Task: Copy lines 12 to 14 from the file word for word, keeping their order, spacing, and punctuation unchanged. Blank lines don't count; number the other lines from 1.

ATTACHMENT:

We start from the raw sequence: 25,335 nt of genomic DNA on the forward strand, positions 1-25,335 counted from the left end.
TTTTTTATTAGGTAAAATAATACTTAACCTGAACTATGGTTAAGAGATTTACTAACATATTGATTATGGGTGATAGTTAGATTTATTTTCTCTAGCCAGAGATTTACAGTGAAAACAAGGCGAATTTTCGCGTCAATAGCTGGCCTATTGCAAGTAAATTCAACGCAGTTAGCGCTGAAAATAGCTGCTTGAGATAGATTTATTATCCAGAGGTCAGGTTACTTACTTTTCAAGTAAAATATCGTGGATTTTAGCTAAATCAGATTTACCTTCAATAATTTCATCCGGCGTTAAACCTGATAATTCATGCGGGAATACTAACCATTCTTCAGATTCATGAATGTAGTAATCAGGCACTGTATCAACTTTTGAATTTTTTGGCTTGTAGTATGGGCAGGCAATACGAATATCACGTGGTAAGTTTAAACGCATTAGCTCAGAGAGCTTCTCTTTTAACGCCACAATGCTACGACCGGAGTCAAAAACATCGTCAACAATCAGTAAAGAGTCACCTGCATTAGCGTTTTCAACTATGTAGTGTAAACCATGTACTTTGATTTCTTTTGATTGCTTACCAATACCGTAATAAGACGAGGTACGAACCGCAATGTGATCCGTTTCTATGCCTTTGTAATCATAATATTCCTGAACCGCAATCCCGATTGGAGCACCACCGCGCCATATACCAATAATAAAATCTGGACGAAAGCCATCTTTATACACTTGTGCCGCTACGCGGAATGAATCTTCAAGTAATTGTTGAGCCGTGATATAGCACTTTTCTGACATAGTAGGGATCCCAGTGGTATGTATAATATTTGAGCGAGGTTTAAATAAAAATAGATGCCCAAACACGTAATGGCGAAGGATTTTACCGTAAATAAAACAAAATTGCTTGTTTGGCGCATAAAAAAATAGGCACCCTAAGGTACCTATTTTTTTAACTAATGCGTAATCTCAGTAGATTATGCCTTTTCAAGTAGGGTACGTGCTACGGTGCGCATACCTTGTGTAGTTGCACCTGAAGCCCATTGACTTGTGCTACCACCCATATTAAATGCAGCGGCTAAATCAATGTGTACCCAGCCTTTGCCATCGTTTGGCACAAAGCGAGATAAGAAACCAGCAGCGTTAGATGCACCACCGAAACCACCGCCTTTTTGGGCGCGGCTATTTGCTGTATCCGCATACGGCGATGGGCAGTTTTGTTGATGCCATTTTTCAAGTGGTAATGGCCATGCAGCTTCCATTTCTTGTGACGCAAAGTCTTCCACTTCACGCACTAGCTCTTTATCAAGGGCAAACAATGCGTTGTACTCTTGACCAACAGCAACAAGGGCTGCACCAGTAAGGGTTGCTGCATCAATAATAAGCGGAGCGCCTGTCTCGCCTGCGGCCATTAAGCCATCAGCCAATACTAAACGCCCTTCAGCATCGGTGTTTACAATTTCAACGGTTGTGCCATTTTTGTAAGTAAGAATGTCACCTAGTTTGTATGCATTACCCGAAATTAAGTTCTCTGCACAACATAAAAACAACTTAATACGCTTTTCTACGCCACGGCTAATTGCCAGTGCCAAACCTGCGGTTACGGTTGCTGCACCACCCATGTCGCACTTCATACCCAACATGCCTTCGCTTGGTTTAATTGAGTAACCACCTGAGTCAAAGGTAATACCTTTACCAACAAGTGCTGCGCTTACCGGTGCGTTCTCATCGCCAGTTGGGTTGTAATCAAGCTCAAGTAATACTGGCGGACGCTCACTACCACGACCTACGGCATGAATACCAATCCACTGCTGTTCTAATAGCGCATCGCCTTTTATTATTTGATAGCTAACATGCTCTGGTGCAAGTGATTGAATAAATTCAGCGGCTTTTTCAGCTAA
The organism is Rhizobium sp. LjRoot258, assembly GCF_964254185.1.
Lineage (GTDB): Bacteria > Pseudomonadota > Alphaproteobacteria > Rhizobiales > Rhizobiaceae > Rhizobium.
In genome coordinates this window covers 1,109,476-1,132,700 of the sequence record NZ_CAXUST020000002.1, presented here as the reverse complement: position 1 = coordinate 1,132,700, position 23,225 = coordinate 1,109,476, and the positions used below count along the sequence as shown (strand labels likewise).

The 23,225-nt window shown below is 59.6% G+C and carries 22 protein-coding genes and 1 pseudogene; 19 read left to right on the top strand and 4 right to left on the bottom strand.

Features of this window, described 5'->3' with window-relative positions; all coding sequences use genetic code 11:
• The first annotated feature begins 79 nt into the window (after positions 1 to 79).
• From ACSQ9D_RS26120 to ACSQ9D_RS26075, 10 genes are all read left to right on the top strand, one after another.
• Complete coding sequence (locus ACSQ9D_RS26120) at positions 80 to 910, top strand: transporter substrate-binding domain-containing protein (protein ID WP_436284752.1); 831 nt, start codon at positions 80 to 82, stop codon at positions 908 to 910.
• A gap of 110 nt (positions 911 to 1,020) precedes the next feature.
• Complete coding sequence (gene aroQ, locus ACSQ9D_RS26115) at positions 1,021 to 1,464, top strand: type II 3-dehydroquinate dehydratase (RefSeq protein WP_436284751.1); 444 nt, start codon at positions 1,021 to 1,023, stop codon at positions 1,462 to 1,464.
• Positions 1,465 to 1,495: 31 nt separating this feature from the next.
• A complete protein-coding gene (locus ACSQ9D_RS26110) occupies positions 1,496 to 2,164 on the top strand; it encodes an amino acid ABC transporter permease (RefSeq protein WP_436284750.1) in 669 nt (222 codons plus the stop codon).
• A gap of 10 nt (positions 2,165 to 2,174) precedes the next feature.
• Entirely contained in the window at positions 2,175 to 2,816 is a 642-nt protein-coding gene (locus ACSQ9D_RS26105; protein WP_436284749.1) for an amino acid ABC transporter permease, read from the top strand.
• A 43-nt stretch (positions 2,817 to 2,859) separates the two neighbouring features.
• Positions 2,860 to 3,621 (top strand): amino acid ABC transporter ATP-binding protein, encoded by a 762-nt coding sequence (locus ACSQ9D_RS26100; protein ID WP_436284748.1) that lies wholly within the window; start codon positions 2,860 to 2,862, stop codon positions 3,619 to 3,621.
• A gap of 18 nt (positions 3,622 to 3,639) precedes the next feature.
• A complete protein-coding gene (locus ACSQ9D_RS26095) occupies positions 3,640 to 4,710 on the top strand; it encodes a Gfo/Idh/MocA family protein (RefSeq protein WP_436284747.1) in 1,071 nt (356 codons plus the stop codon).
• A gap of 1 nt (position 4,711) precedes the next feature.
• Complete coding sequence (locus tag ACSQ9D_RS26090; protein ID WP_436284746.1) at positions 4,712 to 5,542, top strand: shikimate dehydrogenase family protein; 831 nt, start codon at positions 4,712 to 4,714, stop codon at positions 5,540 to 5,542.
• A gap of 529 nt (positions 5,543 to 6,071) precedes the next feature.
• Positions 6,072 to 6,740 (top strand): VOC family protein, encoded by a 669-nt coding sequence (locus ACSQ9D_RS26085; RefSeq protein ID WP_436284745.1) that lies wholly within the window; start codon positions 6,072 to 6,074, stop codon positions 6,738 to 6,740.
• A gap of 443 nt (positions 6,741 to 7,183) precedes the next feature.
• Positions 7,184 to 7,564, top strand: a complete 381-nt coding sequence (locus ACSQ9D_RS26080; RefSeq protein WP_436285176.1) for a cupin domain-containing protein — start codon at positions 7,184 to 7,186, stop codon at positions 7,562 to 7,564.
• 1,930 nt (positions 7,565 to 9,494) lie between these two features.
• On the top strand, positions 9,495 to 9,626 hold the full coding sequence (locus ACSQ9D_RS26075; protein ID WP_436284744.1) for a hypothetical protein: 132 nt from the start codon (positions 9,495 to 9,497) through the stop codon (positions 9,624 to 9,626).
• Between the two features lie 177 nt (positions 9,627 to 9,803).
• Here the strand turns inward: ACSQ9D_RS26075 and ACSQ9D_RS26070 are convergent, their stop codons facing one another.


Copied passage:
• Complete coding sequence (gene aroQ, locus ACSQ9D_RS26115) at positions 1,021 to 1,464, top strand: type II 3-dehydroquinate dehydratase (RefSeq protein WP_436284751.1); 444 nt, start codon at positions 1,021 to 1,023, stop codon at positions 1,462 to 1,464.
• Positions 1,465 to 1,495: 31 nt separating this feature from the next.
• A complete protein-coding gene (locus ACSQ9D_RS26110) occupies positions 1,496 to 2,164 on the top strand; it encodes an amino acid ABC transporter permease (RefSeq protein WP_436284750.1) in 669 nt (222 codons plus the stop codon).